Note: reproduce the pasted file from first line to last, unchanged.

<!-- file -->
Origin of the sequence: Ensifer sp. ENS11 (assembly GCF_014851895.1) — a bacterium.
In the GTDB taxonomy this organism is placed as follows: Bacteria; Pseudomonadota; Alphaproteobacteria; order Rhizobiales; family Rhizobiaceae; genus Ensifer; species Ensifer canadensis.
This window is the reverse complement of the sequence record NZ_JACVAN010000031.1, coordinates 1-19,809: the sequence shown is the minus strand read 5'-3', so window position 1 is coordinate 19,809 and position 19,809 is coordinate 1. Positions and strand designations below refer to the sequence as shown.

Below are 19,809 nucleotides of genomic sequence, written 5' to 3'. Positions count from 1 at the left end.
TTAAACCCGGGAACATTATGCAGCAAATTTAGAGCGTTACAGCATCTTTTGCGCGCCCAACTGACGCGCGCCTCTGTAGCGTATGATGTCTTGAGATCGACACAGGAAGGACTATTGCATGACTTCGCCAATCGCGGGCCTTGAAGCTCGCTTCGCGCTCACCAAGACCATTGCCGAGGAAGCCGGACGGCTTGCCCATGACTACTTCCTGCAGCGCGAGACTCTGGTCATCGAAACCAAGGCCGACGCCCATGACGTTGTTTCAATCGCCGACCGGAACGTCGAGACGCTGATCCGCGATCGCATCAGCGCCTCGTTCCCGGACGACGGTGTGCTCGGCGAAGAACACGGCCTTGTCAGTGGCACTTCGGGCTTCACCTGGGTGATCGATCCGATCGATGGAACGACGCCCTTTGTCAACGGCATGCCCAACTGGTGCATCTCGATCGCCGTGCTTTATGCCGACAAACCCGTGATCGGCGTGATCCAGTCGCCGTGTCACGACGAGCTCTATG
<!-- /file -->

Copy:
Origin of the sequence: Ensifer sp. ENS11 (assembly GCF_014851895.1) — a bacterium.
In the GTDB taxonomy this organism is placed as follows: Bacteria; Pseudomonadota; Alphaproteobacteria; order Rhizobiales; family Rhizobiaceae; genus Ensifer; species Ensifer canadensis.
This window is the reverse complement of the sequence record NZ_JACVAN010000031.1, coordinates 1-19,809: the sequence shown is the minus strand read 5'-3', so window position 1 is coordinate 19,809 and position 19,809 is coordinate 1. Positions and strand designations below refer to the sequence as shown.

Below are 19,809 nucleotides of genomic sequence, written 5' to 3'. Positions count from 1 at the left end.
TTAAACCCGGGAACATTATGCAGCAAATTTAGAGCGTTACAGCATCTTTTGCGCGCCCAACTGACGCGCGCCTCTGTAGCGTATGATGTCTTGAGATCGACACAGGAAGGACTATTGCATGACTTCGCCAATCGCGGGCCTTGAAGCTCGCTTCGCGCTCACCAAGACCATTGCCGAGGAAGCCGGACGGCTTGCCCATGACTACTTCCTGCAGCGCGAGACTCTGGTCATCGAAACCAAGGCCGACGCCCATGACGTTGTTTCAATCGCCGACCGGAACGTCGAGACGCTGATCCGCGATCGCATCAGCGCCTCGTTCCCGGACGACGGTGTGCTCGGCGAAGAACACGGCCTTGTCAGTGGCACTTCGGGCTTCACCTGGGTGATCGATCCGATCGATGGAACGACGCCCTTTGTCAACGGCATGCCCAACTGGTGCATCTCGATCGCCGTGCTTTATGCCGACAAACCCGTGATCGGCGTGATCCAGTCGCCGTGTCACGACGAGCTCTATG